I love IP Tables....
lesmikesell at gmail.com
Wed May 30 01:38:43 UTC 2007
>>>> Are you saying vulnerability to viruses is acceptable and end users
>>>> are supposed to be smarter then the OS vendors in working around it?
>>> Good anti-virus protection, regular updates, and good malware protection
>>> for malicious scripts are all important for all operating systems.
>> Agreed on updates.
>>> for Linux is pretty much lacking.
>> There's no reason to expect a 3rd party to be able to improve it.
> Do you understand how AV software functions? One mode checks file
> signatures for known virus signatures and prevents them from running.
I know how it's supposed to function - and in the places it is really
needed you can't afford the overhead.
> The cycle from discovering a virus to developing a signature for
> catching it is MUCH faster than the usual bug report or even security
> bug report to update cycle. Your period of vulnerability is reduced.
> That is "a good thing." (tm)
That hasn't been my experience. I've been through 2 zero-day Windows
exploits where we were the first to report the offending file to two
popular AV companies that we used plus clam. One wasn't that bad and
I've forgotten the details. The other one was something that blasted
the network to a point where a few infected PCs would overload 100M
router interfaces making both the primary and failover routers try to
become active. It wasn't fun and it was 3 days before either commercial
vendor responded with a new signature from the file we sent them and 5
for clam. By contrast it is rare for a critical remote vulnerability
to be known for more than 3 days in Linux distributions without having
the update to fix it released.
>> Yes, you need to keep up with the updates. What's "too many" daemons?
>> The point of having a computer is the services and often the remote
>> access it provides.
> If you do not need a web server on your desktop do not install it let
> alone run it. If you need to run it (for documentation) limit its access
> from off the machine. If you must access it remotely don't enable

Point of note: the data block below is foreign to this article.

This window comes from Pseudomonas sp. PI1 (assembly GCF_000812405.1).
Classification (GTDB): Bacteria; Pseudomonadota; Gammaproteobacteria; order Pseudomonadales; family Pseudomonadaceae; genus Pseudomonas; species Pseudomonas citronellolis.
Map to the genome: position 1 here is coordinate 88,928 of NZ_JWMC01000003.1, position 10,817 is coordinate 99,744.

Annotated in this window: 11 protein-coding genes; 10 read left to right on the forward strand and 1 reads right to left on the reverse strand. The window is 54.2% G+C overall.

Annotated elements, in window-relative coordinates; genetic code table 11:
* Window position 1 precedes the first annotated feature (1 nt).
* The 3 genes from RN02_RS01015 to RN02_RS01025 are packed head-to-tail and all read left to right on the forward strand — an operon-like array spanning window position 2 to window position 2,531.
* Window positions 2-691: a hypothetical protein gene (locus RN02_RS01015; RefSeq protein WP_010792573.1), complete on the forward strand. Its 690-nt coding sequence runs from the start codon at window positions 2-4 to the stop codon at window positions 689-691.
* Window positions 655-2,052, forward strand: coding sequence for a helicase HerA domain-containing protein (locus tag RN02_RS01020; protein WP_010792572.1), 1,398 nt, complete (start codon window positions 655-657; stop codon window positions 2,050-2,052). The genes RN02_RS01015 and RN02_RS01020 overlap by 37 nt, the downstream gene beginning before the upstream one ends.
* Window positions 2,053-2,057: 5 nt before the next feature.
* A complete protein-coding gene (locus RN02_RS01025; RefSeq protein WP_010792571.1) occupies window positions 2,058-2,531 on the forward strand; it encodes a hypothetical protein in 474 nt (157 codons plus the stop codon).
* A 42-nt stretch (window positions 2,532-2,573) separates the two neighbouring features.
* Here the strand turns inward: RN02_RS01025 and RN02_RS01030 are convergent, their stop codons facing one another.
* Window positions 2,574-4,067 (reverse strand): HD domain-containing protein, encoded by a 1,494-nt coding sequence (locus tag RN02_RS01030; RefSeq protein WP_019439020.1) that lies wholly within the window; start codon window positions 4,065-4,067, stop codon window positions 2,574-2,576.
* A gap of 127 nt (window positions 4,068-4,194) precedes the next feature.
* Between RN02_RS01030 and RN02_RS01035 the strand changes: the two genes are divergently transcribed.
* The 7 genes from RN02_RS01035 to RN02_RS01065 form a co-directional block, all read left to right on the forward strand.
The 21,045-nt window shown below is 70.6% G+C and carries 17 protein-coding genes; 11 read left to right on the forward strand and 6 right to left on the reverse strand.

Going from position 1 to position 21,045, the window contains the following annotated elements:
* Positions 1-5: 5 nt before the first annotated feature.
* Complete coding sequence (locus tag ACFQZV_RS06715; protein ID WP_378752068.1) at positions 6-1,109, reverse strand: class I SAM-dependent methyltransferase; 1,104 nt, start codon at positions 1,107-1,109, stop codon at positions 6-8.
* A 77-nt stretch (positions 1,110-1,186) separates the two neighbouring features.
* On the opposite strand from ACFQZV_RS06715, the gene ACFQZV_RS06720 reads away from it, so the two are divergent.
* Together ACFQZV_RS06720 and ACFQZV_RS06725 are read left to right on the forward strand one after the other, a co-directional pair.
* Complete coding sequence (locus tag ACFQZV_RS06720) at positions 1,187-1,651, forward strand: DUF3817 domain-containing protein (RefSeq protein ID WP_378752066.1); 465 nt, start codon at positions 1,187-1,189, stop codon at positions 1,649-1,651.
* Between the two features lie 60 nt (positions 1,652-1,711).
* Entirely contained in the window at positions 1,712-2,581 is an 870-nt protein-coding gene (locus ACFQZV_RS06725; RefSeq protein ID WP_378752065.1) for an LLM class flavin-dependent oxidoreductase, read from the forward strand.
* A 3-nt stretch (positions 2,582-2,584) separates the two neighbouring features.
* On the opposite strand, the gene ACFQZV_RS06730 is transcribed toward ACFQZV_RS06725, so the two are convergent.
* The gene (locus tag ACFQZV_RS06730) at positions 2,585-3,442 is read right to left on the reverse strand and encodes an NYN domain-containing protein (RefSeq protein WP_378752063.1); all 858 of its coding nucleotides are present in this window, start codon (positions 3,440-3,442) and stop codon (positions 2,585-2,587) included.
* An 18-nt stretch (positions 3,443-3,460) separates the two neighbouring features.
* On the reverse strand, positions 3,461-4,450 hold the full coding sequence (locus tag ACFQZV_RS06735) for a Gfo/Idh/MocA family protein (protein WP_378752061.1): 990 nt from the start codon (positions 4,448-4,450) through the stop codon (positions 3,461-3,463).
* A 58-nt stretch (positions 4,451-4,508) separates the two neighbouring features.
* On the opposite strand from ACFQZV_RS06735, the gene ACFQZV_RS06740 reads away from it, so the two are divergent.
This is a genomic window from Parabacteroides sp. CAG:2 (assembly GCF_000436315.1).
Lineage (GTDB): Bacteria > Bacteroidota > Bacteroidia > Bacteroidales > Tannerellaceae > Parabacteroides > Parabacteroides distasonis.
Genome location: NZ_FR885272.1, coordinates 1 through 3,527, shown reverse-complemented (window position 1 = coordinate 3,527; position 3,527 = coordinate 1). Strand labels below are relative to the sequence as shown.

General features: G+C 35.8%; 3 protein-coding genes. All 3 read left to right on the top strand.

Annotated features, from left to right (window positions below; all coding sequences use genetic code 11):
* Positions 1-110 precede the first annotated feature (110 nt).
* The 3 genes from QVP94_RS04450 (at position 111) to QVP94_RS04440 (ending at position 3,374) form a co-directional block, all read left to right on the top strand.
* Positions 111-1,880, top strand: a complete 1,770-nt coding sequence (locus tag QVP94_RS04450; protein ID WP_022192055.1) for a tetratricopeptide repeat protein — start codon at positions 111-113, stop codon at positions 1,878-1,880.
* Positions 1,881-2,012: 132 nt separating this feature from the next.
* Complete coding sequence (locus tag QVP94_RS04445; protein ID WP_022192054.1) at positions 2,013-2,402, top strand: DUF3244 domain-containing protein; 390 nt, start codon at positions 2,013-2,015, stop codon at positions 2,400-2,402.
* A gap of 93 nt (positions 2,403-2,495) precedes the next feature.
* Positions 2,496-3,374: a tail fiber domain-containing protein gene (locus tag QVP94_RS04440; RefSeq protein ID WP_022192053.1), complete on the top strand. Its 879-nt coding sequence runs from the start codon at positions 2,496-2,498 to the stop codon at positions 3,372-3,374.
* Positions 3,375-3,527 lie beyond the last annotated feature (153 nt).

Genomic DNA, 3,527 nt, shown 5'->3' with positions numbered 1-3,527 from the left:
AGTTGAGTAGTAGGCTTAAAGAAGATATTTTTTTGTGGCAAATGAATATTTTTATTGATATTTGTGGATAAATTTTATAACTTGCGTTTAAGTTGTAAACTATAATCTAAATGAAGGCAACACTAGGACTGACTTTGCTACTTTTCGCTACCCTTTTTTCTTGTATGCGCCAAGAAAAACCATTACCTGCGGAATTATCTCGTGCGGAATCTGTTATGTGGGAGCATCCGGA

> scripting facilities. And so forth.
> If you do not need to run smtpd on your machine, then don't. If you do
> not need to run a POP3 tool on your machine, then don't.
But I do need all of those things (and imap and http too). Not all of
them on all machines, but if it isn't vulnerable in the places I need
it, then it won't be other places either. The great thing about free
software is that when someone gets it right, it doesn't matter how many
copies of it you run. And if it is vulnerable, I want it reported and
fixed, not just avoided so the machine where I need it will be the first
to be exploited.
> Worse yet if you don't need to run a geewizzilator daemon on your
> system, then don't. (That is to say a "gee I wonder what's that"
Same there - if there is a vulnerability, find it and fix it and it
won't matter how many of them people run.
>> There may be undiscovered bugs in Linux distros, but as they are
>> discovered there is no excuse for not fixing them in the product
>> itself. What possible good can come from a third party product (just
>> as likely to contain even more unknown vulnerabilities) being used as
>> a band-aid solution instead of just fixing issues as they are
>> discovered? And that applies to all services - someone needs to run
>> them and they should not make their system any easier to crack beyond
>> adding passwords that might be guessed.
> How many different "products" exist in the Red Hat and Fedora Core Linux
A lot - but I'm not sure that's a relevant question. If they have bugs
they need to be found and fixed.
lesmikesell at gmail.com
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